After the Montreal sightseeing, we hopped in the car and made it to Toronto with only a minimum of complaining. My kids hadn't yet gotten to the, "Are we there yet?" stage of things, so I was holding my breath. I'd packed a lot of games and toys in anticipation of long stretches on the road, and so far it seemed to be working.

We got to Toronto in plenty of time to stop at the Museum of Illusions, which was a small place but a lot of fun for the kids and engaged all the senses. We were happy to spend a couple days exploring the city.

My youngest daughter at the Museum of Illusions.

The next day, the castle of Casa Loma was top of the list for us to see: we climbed all over that castle, from ascending windy, creaky stairs to the top of the turrets, to descending into the tunnels underneath where smuggling used to occur back in Prohibition days.

Left to right: my daughters outside of Casa Loma, and inside Casa Loma.

After that, we hit the road to go around the Great Lakes. I'm a planner, so I'd booked everything in advance, including looking up fun places to stop. We learned about inuksuit, which are stone people associated with the Inuit and considered "helpers." We saw many of them by the side of the road as we were driving.

From left to right: an Inuksuk, the open road.

Along the way, we made a pit stop at Wawa in Ontario, which had a giant goose statue. What's more Canadian than a huge ass goose?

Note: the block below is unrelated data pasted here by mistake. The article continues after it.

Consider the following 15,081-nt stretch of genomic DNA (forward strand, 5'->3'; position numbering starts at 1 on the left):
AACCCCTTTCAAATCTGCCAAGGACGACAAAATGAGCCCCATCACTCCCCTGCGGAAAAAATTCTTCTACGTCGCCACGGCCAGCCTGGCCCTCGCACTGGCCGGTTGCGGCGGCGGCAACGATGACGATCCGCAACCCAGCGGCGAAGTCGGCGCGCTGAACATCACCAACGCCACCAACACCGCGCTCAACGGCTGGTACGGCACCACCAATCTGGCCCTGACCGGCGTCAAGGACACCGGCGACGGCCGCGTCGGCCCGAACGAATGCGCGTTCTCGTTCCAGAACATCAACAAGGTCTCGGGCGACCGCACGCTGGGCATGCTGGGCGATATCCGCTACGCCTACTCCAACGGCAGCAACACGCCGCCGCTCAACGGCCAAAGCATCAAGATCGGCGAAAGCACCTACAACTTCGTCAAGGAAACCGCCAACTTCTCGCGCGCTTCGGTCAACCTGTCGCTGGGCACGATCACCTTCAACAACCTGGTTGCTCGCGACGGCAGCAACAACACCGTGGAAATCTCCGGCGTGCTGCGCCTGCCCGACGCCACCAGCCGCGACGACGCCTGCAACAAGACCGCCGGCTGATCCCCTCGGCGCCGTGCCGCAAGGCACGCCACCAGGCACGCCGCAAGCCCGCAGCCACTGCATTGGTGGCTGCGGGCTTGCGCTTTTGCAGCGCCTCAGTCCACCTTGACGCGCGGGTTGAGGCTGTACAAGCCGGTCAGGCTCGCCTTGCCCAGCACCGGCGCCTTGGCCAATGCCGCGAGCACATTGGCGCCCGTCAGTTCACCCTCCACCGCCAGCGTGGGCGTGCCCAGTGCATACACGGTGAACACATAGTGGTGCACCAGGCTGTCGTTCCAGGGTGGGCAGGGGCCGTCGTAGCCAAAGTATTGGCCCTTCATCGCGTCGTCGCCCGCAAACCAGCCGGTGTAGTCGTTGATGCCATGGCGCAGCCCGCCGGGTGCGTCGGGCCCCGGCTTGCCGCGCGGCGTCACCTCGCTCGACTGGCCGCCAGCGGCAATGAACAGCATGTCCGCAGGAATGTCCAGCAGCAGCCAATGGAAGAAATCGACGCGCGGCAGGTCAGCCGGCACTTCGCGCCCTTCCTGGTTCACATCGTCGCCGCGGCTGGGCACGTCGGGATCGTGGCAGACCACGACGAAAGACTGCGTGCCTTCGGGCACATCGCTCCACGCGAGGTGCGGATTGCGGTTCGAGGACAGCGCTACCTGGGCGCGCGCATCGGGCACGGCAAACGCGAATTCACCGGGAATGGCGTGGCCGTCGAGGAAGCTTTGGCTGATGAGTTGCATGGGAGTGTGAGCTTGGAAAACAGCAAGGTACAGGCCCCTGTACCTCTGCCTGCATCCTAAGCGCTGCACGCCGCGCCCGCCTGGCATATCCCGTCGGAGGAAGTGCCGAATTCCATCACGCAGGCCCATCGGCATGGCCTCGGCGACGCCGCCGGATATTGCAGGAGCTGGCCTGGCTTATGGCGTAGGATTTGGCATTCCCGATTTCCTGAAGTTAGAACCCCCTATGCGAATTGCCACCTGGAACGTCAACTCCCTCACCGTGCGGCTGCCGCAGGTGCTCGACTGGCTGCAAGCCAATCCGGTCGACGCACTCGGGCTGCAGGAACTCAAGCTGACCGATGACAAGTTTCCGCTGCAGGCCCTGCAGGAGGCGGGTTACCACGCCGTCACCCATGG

The Wawa Goose, which is 28 feet tall, 22 feet long, and has a wingspan of 20 feet.

Our next overnight stay was one of our favorites of the whole trip, and it was in a small town called Terrace Bay. The hotel was the nicest place we stayed in for the two weeks, and there was a restaurant attached to it where we had dinner that night.

But what made it truly special was heading down to the beach at Lake Superior and enjoying the sunrise over a lake that's so large that it looks like an ocean. And then we stopped at Aguasabon Falls on the way out of town, which was a lovely little walk to see a truly majestic waterfall. Although the one drawback is we DID get eaten alive by mosquitos.

From left to right: sunrise over Lake Superior, Aguasabon Falls.

We overnighted at Thunder Bay, and there were stretches of road that were empty for miles and miles, with just beautiful scenery for as far as the eye could see.